Southeastern Section–55th Annual Meeting (23–24 March 2006)

Paper No. 3
Presentation Time: 2:15 PM


STANFILL, Alicia, Department of Geology, Southern Illinois University, MC4324, Carbondale, IL 62901, FERRE, Eric C., Department of Geology, Southern Illinois Univ at Carbondale, MC 4324, Carbondale, IL 62901 and BROWN, Laurie L., Department of Geosciences, University of Massachusetts, 611 North Pleasant Street, Amherst, MA 01003-9297,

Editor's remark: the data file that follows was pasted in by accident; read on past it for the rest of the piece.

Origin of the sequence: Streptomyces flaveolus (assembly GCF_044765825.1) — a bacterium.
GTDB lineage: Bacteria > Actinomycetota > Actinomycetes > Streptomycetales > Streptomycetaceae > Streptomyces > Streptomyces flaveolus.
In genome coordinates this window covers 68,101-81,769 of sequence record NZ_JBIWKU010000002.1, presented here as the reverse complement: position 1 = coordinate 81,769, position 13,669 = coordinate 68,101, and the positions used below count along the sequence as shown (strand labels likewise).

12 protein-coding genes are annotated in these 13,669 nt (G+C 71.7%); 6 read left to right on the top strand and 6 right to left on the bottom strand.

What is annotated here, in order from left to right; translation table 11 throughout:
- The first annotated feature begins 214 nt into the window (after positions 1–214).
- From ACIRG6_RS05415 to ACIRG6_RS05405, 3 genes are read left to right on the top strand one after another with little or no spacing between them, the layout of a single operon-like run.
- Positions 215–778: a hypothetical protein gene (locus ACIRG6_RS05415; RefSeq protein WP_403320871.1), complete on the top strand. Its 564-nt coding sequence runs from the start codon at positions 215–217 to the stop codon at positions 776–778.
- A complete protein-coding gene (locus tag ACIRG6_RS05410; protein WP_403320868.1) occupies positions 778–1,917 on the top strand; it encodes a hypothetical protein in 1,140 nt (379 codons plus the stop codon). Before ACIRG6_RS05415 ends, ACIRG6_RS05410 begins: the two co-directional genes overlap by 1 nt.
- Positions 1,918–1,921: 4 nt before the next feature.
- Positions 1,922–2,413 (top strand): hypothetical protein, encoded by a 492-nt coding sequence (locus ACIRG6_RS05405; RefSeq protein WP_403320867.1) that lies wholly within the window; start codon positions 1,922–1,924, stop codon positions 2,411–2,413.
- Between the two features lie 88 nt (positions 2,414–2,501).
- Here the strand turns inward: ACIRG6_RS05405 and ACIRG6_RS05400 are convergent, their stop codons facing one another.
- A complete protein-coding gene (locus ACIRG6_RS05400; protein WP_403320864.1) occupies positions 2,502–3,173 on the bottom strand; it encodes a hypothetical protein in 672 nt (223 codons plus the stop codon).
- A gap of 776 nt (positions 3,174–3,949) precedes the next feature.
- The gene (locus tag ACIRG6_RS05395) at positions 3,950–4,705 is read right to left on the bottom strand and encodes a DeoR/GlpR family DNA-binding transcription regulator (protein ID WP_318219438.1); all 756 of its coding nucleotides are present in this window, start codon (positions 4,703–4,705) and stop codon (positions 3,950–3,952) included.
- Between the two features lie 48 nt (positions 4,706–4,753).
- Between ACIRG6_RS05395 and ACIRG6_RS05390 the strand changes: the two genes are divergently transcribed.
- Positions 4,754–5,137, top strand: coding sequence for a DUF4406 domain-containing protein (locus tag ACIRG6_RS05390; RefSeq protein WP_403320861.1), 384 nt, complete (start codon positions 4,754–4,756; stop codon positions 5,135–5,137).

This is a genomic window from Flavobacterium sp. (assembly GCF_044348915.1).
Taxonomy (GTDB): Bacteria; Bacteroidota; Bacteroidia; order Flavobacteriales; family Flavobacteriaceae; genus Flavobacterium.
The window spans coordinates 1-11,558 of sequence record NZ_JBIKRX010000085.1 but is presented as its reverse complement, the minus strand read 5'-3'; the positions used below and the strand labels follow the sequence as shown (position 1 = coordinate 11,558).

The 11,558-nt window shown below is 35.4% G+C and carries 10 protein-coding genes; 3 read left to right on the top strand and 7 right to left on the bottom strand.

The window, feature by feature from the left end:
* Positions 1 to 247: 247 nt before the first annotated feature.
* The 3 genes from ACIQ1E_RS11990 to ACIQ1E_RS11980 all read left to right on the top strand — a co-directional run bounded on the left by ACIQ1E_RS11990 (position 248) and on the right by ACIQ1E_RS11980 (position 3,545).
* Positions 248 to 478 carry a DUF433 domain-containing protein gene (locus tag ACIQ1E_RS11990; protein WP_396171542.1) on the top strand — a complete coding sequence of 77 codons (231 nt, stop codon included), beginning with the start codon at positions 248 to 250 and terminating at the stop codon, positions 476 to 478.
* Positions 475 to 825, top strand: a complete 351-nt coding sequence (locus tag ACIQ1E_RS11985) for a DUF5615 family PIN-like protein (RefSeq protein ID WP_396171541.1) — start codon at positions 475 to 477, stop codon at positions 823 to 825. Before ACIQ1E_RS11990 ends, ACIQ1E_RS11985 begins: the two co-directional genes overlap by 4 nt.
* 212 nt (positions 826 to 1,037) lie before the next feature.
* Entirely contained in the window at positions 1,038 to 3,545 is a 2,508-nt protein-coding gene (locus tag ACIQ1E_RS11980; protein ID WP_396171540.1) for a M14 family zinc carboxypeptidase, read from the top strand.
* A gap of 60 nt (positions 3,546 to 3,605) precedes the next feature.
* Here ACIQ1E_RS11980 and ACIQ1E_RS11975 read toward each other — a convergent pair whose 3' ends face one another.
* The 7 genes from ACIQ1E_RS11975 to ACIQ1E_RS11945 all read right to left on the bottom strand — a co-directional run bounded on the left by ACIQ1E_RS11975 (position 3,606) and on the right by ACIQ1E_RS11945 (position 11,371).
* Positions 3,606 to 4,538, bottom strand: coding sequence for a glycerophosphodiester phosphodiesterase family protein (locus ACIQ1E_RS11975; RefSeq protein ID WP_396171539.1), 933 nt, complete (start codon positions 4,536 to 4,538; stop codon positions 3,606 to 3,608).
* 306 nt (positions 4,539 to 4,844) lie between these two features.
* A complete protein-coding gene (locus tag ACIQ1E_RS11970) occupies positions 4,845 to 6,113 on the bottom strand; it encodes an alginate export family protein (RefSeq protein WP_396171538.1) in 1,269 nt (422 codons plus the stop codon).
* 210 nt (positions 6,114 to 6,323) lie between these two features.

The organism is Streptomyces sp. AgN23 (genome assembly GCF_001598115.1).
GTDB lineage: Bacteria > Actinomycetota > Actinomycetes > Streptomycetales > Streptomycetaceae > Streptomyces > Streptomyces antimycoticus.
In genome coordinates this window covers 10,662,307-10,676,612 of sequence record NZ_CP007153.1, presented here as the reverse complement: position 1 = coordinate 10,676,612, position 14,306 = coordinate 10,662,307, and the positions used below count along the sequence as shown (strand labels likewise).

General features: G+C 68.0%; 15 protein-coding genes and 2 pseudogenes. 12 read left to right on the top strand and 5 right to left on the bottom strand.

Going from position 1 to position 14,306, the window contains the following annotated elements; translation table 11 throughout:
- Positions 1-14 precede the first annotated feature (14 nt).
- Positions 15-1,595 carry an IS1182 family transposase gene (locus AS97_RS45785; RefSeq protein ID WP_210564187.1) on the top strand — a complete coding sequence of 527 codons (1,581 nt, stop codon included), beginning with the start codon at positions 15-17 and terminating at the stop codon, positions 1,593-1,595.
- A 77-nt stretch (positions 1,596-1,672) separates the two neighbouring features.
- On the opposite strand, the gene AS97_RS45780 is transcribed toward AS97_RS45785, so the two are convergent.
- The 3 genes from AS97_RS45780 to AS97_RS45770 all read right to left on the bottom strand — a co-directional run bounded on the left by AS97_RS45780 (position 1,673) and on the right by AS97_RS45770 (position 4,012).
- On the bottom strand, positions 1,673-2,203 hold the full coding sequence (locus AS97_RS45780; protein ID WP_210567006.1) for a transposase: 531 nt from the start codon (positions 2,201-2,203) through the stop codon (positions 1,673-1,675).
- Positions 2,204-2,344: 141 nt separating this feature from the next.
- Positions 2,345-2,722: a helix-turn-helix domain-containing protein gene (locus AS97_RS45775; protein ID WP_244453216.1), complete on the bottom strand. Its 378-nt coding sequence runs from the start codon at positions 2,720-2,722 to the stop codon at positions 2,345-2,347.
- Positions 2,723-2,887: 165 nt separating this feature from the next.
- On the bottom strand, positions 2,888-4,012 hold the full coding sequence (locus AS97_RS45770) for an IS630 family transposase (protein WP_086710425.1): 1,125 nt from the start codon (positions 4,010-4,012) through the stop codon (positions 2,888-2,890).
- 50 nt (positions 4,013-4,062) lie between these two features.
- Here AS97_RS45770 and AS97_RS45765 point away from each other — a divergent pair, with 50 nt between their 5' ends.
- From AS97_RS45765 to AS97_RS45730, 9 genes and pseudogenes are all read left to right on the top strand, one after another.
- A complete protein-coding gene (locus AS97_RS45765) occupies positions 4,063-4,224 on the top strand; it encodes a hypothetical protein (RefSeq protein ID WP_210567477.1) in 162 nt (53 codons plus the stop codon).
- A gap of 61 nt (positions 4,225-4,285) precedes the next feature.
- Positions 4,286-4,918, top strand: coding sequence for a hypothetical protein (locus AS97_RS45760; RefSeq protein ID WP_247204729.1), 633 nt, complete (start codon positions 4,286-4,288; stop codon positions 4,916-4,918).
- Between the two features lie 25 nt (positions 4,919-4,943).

The Brevard Shear Zone, a major tectonic line of the Appalachian Belt, separates the Blue Ridge to the NW from the Inner Piedmont, to the SE. A considerable number of structural, magnetic and tectonic studies have focussed on this > 600 km-long ductile shear zone. Most previous magnetic fabric investigations have underestimated the importance of lithological and mineralogical variations across the shear zone. These studies have generally attributed variations in the degree of magnetic anisotropy (Pj) to strain localization. We present new evidence documenting the large effect that lithological variations across the shear zone have on magnetic fabrics, even within a relatively small area near Rosman, NC. Regardless of deformation regime and tectonic history, strain in the Brevard Shear Zone is likely to be strongly dependent on rock type. In turn, the magnetic mineralogy, i.e. relative abundance of ferromagnetic and paramagnetic species, depends on the rock type. For example, in ferromagnetic rocks, the anisotropy of magnetic susceptibility (AMS) is determined primarily by the shape of large ferromagnetic grains (Mt, Po). In contrast, in paramagnetic rocks, the AMS is determined by the lattice preferred orientation (LPO) of mafic silicates such as biotite. The origin of the AMS is fundamentaly different in these two cases. Pj in a rock specimen depends on the magnetic carrier and can only be as high as the anisotropy of the most anisotropic consituting mineral. Therefore, Pj cannot be considered a proxy for strain. Instead of using Pj as a strain gage, we propose to first determine the ratio between ferromagnetic and paramagnetic minerals and then to use the angle between the mylonitic foliation and the principal axis of the AMS ellipsoid (K1), measured in the K1-K3 plane. This approach allows better quantification of strain localization within the shear zone. In addition to this new angular quantification of strain, we separate instrumentally the paramagnetic and the ferromagnetic components of the bulk AMS by using low and high field AMS measurements. In cases where the two subfabrics differ, their angular relationship can be used as a shear sense criteria, hence providing an independent kinematic indicator. This type of magnetostructural indicator might be particularly useful in fine-grained (mylonitic) shear zones.